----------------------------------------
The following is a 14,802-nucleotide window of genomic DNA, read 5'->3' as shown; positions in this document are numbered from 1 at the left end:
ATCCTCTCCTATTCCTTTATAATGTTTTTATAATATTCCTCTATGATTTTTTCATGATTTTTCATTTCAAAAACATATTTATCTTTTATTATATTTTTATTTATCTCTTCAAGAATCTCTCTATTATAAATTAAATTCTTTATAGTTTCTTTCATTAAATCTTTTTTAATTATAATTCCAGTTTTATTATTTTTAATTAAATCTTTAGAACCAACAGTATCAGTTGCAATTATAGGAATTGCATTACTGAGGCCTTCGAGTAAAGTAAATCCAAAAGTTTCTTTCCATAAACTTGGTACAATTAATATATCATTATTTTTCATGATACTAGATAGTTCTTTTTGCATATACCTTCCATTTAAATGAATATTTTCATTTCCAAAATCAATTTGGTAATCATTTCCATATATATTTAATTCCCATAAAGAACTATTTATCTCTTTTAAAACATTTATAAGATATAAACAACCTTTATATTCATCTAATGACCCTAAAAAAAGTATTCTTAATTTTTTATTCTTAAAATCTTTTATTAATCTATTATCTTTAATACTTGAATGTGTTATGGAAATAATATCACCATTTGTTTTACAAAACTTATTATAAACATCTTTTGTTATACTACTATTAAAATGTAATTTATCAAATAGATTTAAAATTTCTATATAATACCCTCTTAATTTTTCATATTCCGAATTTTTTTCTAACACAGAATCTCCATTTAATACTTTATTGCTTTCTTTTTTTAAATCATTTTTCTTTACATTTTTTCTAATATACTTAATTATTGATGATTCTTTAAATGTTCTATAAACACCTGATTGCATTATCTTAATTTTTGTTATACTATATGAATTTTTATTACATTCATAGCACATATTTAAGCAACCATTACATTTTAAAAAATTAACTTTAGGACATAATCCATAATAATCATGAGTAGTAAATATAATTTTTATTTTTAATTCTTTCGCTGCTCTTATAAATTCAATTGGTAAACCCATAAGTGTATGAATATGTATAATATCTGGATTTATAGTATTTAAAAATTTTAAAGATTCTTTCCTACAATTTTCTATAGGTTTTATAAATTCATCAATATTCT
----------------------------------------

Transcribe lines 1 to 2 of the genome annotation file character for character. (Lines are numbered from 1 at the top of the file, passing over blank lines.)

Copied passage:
The following is a 14,802-nucleotide window of genomic DNA, read 5'->3' as shown; positions in this document are numbered from 1 at the left end:
ATCCTCTCCTATTCCTTTATAATGTTTTTATAATATTCCTCTATGATTTTTTCATGATTTTTCATTTCAAAAACATATTTATCTTTTATTATATTTTTATTTATCTCTTCAAGAATCTCTCTATTATAAATTAAATTCTTTATAGTTTCTTTCATTAAATCTTTTTTAATTATAATTCCAGTTTTATTATTTTTAATTAAATCTTTAGAACCAACAGTATCAGTTGCAATTATAGGAATTGCATTACTGAGGCCTTCGAGTAAAGTAAATCCAAAAGTTTCTTTCCATAAACTTGGTACAATTAATATATCATTATTTTTCATGATACTAGATAGTTCTTTTTGCATATACCTTCCATTTAAATGAATATTTTCATTTCCAAAATCAATTTGGTAATCATTTCCATATATATTTAATTCCCATAAAGAACTATTTATCTCTTTTAAAACATTTATAAGATATAAACAACCTTTATATTCATCTAATGACCCTAAAAAAAGTATTCTTAATTTTTTATTCTTAAAATCTTTTATTAATCTATTATCTTTAATACTTGAATGTGTTATGGAAATAATATCACCATTTGTTTTACAAAACTTATTATAAACATCTTTTGTTATACTACTATTAAAATGTAATTTATCAAATAGATTTAAAATTTCTATATAATACCCTCTTAATTTTTCATATTCCGAATTTTTTTCTAACACAGAATCTCCATTTAATACTTTATTGCTTTCTTTTTTTAAATCATTTTTCTTTACATTTTTTCTAATATACTTAATTATTGATGATTCTTTAAATGTTCTATAAACACCTGATTGCATTATCTTAATTTTTGTTATACTATATGAATTTTTATTACATTCATAGCACATATTTAAGCAACCATTACATTTTAAAAAATTAACTTTAGGACATAATCCATAATAATCATGAGTAGTAAATATAATTTTTATTTTTAATTCTTTCGCTGCTCTTATAAATTCAATTGGTAAACCCATAAGTGTATGAATATGTATAATATCTGGATTTATAGTATTTAAAAATTTTAAAGATTCTTTCCTACAATTTTCTATAGGTTTTATAAATTCATCAATATTCT